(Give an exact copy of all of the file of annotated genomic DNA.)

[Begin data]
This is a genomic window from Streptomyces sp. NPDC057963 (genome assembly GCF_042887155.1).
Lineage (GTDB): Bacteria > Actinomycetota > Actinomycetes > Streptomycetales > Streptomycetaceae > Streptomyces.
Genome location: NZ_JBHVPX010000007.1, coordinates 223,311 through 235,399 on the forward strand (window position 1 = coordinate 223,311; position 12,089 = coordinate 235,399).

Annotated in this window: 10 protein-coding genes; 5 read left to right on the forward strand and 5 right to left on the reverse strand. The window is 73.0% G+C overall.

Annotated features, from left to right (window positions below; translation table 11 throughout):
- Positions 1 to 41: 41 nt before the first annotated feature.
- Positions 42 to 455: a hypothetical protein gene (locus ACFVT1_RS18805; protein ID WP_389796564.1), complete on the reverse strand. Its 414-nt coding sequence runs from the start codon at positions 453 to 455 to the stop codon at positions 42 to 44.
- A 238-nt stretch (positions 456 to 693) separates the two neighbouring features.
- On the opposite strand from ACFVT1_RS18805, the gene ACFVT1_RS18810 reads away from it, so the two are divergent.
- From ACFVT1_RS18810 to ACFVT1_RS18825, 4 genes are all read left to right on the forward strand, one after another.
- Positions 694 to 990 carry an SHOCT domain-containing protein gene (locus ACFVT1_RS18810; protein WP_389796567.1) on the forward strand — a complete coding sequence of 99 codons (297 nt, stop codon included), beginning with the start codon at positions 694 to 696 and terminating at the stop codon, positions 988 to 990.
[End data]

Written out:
This is a genomic window from Streptomyces sp. NPDC057963 (genome assembly GCF_042887155.1).
Lineage (GTDB): Bacteria > Actinomycetota > Actinomycetes > Streptomycetales > Streptomycetaceae > Streptomyces.
Genome location: NZ_JBHVPX010000007.1, coordinates 223,311 through 235,399 on the forward strand (window position 1 = coordinate 223,311; position 12,089 = coordinate 235,399).

Annotated in this window: 10 protein-coding genes; 5 read left to right on the forward strand and 5 right to left on the reverse strand. The window is 73.0% G+C overall.

Annotated features, from left to right (window positions below; translation table 11 throughout):
- Positions 1 to 41: 41 nt before the first annotated feature.
- Positions 42 to 455: a hypothetical protein gene (locus ACFVT1_RS18805; protein ID WP_389796564.1), complete on the reverse strand. Its 414-nt coding sequence runs from the start codon at positions 453 to 455 to the stop codon at positions 42 to 44.
- A 238-nt stretch (positions 456 to 693) separates the two neighbouring features.
- On the opposite strand from ACFVT1_RS18805, the gene ACFVT1_RS18810 reads away from it, so the two are divergent.
- From ACFVT1_RS18810 to ACFVT1_RS18825, 4 genes are all read left to right on the forward strand, one after another.
- Positions 694 to 990 carry an SHOCT domain-containing protein gene (locus ACFVT1_RS18810; protein WP_389796567.1) on the forward strand — a complete coding sequence of 99 codons (297 nt, stop codon included), beginning with the start codon at positions 694 to 696 and terminating at the stop codon, positions 988 to 990.